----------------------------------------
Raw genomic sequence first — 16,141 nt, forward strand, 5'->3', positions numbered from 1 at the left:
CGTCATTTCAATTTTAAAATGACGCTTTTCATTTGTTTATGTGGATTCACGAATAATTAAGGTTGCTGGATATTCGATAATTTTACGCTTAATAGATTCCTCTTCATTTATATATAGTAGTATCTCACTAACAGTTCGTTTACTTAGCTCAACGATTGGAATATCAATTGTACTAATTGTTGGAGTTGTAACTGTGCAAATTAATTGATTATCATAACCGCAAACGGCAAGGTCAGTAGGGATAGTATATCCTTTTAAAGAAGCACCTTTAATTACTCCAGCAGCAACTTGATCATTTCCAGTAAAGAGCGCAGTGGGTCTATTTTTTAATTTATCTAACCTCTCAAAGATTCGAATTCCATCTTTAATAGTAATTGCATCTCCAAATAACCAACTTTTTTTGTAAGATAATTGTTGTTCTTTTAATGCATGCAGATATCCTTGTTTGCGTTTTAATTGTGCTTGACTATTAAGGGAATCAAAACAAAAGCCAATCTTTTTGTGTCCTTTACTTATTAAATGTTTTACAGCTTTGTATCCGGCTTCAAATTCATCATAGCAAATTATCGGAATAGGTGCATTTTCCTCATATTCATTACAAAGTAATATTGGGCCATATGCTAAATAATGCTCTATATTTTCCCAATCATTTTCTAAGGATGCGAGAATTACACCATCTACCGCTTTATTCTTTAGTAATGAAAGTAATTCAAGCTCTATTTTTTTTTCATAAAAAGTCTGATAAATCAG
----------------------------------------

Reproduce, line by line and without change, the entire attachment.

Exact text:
Raw genomic sequence first — 16,141 nt, forward strand, 5'->3', positions numbered from 1 at the left:
CGTCATTTCAATTTTAAAATGACGCTTTTCATTTGTTTATGTGGATTCACGAATAATTAAGGTTGCTGGATATTCGATAATTTTACGCTTAATAGATTCCTCTTCATTTATATATAGTAGTATCTCACTAACAGTTCGTTTACTTAGCTCAACGATTGGAATATCAATTGTACTAATTGTTGGAGTTGTAACTGTGCAAATTAATTGATTATCATAACCGCAAACGGCAAGGTCAGTAGGGATAGTATATCCTTTTAAAGAAGCACCTTTAATTACTCCAGCAGCAACTTGATCATTTCCAGTAAAGAGCGCAGTGGGTCTATTTTTTAATTTATCTAACCTCTCAAAGATTCGAATTCCATCTTTAATAGTAATTGCATCTCCAAATAACCAACTTTTTTTGTAAGATAATTGTTGTTCTTTTAATGCATGCAGATATCCTTGTTTGCGTTTTAATTGTGCTTGACTATTAAGGGAATCAAAACAAAAGCCAATCTTTTTGTGTCCTTTACTTATTAAATGTTTTACAGCTTTGTATCCGGCTTCAAATTCATCATAGCAAATTATCGGAATAGGTGCATTTTCCTCATATTCATTACAAAGTAATATTGGGCCATATGCTAAATAATGCTCTATATTTTCCCAATCATTTTCTAAGGATGCGAGAATTACACCATCTACCGCTTTATTCTTTAGTAATGAAAGTAATTCAAGCTCTATTTTTTTTTCATAAAAAGTCTGATAAATCAG